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Mentor – Cadence Merger and the Federal Trade Commission

Mentor – Cadence Merger and the Federal Trade Commission
by Daniel Nenni on 12-12-2010 at 5:33 pm

More consolidation is coming to EDA and so is the Federal Trade Commission. Corporate raider Carl Ichan owns 15% of Mentor Graphics and now owns 1% of Cadence. Ichan buddy multi billionaire George Soros, a long time CDNS investor, just purchased more than 76 million convertible notes of MENT.You do the math…

Unfortunately the FTC will have the last word on a Cadence – Mentor merger and they are already sniffing around. One of the benefits of being an “Internationally Recognized Industry Blogger” is the many emails and phones calls I get asking for background information on the foundries, fabless, EDA, and IP companies. One of the briefest calls was from theFederal Trade Commission Bureau of Competition.Brief because it was lunch time and he was calling from a (202) area code (I blog for food).

For those of us who remember, Cadence launched a hostile $1.6B bid for Mentor back in 2008. It was Cadence CEO Mike Fister’s last desperate plea for attention before golden parachuting out of EDA. Not that it was a bad idea, but it was certainly poorly executed. Okay it was also a bad idea. I stand by my previous blog, Mentor should buy Magmaand give Synopsys a real fight. It’s good for Mentor, it’s good for Magma, it’s good for EDA.

Not that a potential EDA mega merger is the only reason for the FTC to be interested in EDA. Now that the 3 big EDA dogs own 90% of the market, it certainly is possible they are not fairly competing with the other 100+ EDA and IP puppies trying to get a look at the food bowl. This of course would be incredibly short sighted as EDA does not grow organically. EDA, from the beginning of time, has always grown inorganically through acquisitions of the best and brightest. Sometimes these guys are acquired multiple times as innovators generally work in small numbers and out of the spot light.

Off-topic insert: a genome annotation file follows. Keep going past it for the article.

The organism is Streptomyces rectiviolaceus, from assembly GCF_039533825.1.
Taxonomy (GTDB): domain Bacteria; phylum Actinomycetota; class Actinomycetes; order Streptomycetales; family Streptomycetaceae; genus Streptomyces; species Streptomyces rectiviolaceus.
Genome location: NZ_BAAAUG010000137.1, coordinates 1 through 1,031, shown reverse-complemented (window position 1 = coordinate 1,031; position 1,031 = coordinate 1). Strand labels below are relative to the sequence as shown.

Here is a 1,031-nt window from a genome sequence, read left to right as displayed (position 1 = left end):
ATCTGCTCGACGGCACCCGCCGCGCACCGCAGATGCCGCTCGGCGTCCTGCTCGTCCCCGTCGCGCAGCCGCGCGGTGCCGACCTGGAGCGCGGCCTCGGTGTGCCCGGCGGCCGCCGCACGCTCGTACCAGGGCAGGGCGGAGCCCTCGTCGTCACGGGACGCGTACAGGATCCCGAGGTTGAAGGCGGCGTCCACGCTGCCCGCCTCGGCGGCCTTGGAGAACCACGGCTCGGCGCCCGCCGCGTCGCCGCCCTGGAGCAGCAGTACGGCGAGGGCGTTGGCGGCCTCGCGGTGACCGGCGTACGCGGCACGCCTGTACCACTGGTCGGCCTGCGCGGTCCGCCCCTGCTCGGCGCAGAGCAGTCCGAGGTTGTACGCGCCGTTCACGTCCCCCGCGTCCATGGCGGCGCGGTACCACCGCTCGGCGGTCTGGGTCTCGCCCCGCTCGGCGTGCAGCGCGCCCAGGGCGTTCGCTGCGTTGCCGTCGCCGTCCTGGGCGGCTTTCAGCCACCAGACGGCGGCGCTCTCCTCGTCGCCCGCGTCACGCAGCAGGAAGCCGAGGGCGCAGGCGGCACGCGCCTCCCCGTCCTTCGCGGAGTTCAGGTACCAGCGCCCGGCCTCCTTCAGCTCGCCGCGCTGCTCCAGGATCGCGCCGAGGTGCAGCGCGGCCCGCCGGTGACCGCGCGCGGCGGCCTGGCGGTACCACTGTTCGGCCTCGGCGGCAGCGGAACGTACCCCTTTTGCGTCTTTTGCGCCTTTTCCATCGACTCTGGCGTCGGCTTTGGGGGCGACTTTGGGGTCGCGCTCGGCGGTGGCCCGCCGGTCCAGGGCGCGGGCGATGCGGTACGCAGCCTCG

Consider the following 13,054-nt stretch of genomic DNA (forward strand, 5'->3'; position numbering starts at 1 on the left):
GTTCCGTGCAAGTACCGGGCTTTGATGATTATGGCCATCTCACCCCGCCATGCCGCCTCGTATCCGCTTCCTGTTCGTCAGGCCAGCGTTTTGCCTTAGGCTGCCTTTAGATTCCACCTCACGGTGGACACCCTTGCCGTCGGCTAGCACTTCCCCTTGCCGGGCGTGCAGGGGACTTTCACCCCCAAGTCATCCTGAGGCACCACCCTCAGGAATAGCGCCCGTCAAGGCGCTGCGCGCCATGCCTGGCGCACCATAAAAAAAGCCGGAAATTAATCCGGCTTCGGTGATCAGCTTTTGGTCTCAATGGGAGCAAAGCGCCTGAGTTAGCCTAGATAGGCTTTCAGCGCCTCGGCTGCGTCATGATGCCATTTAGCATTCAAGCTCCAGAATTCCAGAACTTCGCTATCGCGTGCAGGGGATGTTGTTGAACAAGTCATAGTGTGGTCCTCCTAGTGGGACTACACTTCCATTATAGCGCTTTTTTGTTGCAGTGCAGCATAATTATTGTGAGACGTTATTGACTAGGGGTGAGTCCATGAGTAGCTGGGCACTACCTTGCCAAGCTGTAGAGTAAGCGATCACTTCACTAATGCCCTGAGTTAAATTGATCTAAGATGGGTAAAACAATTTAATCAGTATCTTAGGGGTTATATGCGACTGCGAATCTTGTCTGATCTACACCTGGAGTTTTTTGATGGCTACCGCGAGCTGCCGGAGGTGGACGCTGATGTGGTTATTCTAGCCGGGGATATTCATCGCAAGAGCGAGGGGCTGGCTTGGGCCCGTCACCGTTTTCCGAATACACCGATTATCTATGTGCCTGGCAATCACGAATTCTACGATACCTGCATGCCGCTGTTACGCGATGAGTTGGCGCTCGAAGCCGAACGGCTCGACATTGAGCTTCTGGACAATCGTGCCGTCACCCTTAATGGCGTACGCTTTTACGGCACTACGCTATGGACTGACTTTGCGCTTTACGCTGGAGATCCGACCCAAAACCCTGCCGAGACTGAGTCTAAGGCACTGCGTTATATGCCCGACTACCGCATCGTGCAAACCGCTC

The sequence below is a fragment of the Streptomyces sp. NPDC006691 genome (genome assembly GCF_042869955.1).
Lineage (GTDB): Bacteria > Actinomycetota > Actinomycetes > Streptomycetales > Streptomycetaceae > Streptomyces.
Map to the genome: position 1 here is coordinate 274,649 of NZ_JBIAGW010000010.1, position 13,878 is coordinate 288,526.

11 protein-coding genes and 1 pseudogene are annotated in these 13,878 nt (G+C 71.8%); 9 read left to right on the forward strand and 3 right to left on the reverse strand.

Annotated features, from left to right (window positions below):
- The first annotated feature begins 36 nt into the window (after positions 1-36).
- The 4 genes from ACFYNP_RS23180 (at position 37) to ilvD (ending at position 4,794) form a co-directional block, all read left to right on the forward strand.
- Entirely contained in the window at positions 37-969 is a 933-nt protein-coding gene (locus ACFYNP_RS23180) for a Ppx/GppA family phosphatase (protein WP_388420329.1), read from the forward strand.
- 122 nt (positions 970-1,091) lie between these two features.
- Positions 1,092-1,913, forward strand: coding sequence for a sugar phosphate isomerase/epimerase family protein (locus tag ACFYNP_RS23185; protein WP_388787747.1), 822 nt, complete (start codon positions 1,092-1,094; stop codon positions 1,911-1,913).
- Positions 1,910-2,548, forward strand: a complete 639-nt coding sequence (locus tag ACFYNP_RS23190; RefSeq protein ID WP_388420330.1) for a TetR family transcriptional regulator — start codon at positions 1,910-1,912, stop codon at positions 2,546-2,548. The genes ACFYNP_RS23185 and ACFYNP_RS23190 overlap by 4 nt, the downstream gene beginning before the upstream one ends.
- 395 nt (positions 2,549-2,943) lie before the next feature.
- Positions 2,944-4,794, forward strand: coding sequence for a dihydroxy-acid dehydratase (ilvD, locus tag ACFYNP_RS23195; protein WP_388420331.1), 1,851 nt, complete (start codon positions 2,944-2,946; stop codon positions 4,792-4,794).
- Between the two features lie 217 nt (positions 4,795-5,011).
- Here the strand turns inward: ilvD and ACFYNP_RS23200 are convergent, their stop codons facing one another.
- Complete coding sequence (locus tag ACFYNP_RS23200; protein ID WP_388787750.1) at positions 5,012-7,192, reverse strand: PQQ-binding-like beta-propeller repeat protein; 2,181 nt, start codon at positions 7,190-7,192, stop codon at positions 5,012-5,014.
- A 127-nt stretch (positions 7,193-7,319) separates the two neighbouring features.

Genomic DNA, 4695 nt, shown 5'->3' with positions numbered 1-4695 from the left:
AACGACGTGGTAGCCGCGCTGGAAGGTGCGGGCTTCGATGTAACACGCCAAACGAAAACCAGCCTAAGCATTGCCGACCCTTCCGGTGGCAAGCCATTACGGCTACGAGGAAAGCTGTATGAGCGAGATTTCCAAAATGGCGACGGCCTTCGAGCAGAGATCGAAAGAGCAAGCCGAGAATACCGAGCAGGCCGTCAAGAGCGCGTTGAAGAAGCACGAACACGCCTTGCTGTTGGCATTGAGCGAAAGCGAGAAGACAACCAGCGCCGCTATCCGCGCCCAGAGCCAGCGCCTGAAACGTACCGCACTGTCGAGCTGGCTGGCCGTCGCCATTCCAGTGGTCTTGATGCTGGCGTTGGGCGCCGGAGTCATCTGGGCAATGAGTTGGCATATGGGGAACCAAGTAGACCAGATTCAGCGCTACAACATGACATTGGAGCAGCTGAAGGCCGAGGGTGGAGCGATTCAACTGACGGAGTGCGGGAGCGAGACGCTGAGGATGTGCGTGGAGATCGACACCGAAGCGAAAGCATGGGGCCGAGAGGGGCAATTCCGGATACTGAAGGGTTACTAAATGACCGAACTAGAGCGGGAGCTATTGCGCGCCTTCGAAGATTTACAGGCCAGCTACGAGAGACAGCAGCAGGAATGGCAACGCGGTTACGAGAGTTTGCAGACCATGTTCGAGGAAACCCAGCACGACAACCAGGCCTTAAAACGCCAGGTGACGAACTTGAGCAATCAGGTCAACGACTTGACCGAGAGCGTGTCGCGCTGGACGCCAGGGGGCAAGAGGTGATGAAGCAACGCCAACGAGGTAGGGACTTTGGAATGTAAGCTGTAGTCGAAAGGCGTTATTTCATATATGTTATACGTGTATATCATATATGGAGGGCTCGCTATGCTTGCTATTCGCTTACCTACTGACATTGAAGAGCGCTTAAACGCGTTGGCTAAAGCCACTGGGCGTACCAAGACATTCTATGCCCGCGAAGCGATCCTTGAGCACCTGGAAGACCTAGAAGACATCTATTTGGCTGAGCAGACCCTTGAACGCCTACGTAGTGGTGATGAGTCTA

Even though investors have left EDA, Semi IP, and even the fabless semiconductor market, there are dozens of start-ups in Silicon Valley and around the world. We do what we do, however we can do it. Getting these products to market, however, is still the biggest challenge. We are point tool girls and this is a point tool world and without the support or even the tolerance of the big 3 EDA companies our innovation will never survive in the mainstream semiconductor design ecosystem.

An easy example is the Cadence Virtuoso dynasty. There are literally dozens of point tools that plug into Virtuoso offering value above and beyond what Cadence can offer. These tools can and are being kept out of the Virtuoso flow by Cadence product managers if there is the least amount of overlap or perceived competition. So rather than open Virtuoso up and leverage the collaborative innovation of the masses, Virtuoso stays closed, protected, and starving for outside influences. Remember, EDA does not grow organically so this protectionist behavior will ensure that our bowl of food will never grow. EDA can quickly become a lifestyle industry, an industry with the sole purpose of supporting the lifestyles of the people controlling it, if it hasn’t already.

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